The Maymester of a Lifetime
When animal science major Beatrice Eddy stepped off the airplane in South Africa, the airport buzzed with excitement. Welcomers greeted the rising senior and her fellow CALS travelers, guiding them to their bus across the green, red, blue and yellow tiled floor — colors that referenced the South African flag.
“Never in a million years would I have predicted flying to South Africa and immersing myself in this opportunity at my age.”
Once on the bus, Eddy and her team looped through a mountain road. The view revealed diverse orangish-red bands of earth at varying altitudes. “It was breathtaking; it looked like a sight from a movie,” says Eddy.
Vendors sold traditional clothing and wooden wares along the side of the road, and cows and goats roamed freely, at times crossing the vehicle’s path to graze on the mountainside grass.
Before arriving at their lodging, the CALS team boarded a game viewing vehicle. As they drove through the thick bush to the Batiki Game Lodge, the sun radiated red and pink hues as it set over the horizon.
Every second, I felt like I was learning something new.
Led by Shweta Trivedi, teaching professor of animal science and VetPAC director, the South Africa Wildlife Management and Conservation course offers CALS students hands-on veterinary experience with African wildlife in their natural habitat. For two weeks in May 2022, Eddy and others got to work with a South African veterinarian and learn about challenges in tending and protecting wildlife.
During the journey, the Scotland County native found the freedom to immerse herself in the South African language, culture and customs.
“The first thing I learned in South Africa was a little about their language Afrikaans. I learned how to say common words like ‘dankie,’ which means ‘thank you.’ When you eat or have any type of conversation, you do it by the open fire.”
South Africans savor a tradition called braai (pronounced “bry”). Braai is a social gathering among family and friends while cooking different meats on a wood or charcoal grill. The fire serves as a social centerpiece for the celebration, and the host and guests observe specific etiquette.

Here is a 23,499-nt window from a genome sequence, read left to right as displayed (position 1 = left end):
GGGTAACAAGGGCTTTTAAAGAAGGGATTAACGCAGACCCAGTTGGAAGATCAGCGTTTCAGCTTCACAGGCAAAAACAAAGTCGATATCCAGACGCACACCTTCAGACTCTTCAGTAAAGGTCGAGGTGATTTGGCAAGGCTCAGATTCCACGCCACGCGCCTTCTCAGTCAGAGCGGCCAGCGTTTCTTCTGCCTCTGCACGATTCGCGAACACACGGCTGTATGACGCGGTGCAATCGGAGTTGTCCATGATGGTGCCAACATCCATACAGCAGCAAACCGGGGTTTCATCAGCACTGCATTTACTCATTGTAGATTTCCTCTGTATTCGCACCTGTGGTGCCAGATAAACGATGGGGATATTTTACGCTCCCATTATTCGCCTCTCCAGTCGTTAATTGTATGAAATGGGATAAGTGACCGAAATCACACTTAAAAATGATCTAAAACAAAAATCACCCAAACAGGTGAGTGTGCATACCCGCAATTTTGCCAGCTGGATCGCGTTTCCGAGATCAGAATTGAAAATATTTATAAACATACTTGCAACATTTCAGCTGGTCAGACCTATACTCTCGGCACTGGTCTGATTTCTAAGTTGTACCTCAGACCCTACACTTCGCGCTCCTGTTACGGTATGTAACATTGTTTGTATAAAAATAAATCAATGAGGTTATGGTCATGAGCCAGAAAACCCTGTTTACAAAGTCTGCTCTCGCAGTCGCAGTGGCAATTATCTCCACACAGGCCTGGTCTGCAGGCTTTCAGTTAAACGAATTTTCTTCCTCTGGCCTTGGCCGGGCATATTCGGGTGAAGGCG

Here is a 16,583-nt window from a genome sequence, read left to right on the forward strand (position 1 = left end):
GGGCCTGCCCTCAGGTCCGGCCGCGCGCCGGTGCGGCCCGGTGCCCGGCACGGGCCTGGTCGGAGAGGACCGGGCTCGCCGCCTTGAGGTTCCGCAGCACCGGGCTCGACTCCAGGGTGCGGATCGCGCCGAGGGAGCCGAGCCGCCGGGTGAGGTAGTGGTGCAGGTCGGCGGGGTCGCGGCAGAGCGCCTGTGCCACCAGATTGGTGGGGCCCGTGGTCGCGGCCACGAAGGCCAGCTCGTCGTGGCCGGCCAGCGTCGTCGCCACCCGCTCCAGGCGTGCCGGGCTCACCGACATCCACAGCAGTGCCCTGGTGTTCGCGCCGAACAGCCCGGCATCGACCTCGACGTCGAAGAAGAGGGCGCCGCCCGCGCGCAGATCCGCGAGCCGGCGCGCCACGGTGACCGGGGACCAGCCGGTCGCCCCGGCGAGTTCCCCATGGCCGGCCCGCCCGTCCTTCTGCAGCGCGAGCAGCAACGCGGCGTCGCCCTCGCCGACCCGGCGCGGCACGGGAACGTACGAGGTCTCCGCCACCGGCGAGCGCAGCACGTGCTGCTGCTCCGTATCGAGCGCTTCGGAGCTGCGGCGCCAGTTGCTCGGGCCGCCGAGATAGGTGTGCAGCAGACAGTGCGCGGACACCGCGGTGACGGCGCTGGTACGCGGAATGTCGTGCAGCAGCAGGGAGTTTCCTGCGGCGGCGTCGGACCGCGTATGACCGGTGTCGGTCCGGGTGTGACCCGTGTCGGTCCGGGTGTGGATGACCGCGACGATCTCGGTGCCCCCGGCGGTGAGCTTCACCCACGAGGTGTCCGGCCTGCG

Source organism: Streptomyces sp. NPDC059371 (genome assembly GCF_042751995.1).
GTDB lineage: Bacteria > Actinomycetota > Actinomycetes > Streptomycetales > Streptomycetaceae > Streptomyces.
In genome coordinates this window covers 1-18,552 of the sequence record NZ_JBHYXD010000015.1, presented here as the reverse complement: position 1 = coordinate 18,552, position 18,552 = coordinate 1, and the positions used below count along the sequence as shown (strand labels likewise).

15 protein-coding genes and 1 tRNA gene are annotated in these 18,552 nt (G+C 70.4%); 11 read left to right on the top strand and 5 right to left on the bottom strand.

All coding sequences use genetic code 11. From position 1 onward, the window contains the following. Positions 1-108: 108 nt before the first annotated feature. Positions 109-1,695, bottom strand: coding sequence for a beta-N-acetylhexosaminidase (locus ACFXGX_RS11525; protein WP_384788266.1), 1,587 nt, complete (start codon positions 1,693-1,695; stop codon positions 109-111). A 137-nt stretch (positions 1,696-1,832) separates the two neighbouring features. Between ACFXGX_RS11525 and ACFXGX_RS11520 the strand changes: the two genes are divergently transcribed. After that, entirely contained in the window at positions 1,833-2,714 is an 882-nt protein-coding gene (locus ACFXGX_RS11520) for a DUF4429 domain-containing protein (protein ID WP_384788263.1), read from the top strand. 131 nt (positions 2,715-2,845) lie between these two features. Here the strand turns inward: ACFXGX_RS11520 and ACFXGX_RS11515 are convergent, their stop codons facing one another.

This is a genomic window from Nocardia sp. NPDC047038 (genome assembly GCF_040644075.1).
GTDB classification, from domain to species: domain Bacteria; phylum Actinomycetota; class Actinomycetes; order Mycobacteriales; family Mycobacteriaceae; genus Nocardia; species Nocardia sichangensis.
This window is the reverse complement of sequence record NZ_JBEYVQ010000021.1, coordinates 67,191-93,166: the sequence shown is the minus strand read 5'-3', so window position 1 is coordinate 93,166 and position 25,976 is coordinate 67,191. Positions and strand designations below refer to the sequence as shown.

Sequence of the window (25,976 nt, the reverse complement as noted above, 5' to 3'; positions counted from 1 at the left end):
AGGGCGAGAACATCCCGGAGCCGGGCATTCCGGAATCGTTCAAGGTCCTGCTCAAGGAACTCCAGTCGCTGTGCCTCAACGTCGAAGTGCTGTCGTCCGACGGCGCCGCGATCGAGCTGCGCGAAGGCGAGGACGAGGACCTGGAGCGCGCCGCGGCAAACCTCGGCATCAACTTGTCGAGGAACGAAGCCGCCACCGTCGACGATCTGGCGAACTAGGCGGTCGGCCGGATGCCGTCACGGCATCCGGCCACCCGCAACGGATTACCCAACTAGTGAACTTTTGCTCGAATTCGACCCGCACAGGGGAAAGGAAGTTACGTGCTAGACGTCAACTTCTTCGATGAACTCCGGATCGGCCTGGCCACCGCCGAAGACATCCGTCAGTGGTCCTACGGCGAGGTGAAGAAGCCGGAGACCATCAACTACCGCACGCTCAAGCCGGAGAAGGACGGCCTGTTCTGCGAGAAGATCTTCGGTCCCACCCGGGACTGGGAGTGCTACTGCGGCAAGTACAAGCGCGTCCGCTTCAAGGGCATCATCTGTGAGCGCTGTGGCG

“Partaking in this tradition was amazing; I even got to make jaffles,” Eddy recounts. A jaffle is a traditional South African closed, toasted sandwich with a savory filling placed in a cast iron clamp and crisped by the fire. “The key to getting the crispiest jaffle is to use a good amount of butter.”
Doing the Work
Eddy gained practical experience handling and caring for animals in impoverished communities through the Hoedspruit Animal Outreach (HALO) program. This non-profit organization provides veterinary care to animals in the region.
Through this program, Eddy learned how to administer subcutaneous vaccines, conduct wellness exams, and check for transmissible venereal tumors (TVT), a common disease in the African dog population.
Through SA World Vets, during their two weeks in South Africa, Eddy and her cohorts served as wildlife veterinary assistants who administered injections (such as antibiotics), monitored the animals under anesthesia, microchipped, ear tagged and restrained animals, among other activities. They also assisted in pregnancy checks, animal relocation and emergency calls.
“We worked with animals ranging from goats, snakes, cows, cape buffalo, antelope (impala, waterbuck, wildebeest) and southern white rhinos.”
Eddy also learned how to properly hold the horns of an animal under anesthesia so it can properly breathe and protect herself from being impaled.
Other outreach activities and excursions included visiting reptile and wildlife rehabilitation centers, the Hoedspruit Reptile Centre, the Moholoholo Animal Rehabilitation Centre, the Hoedspruit Endangered Species Centre and Kruger National Park.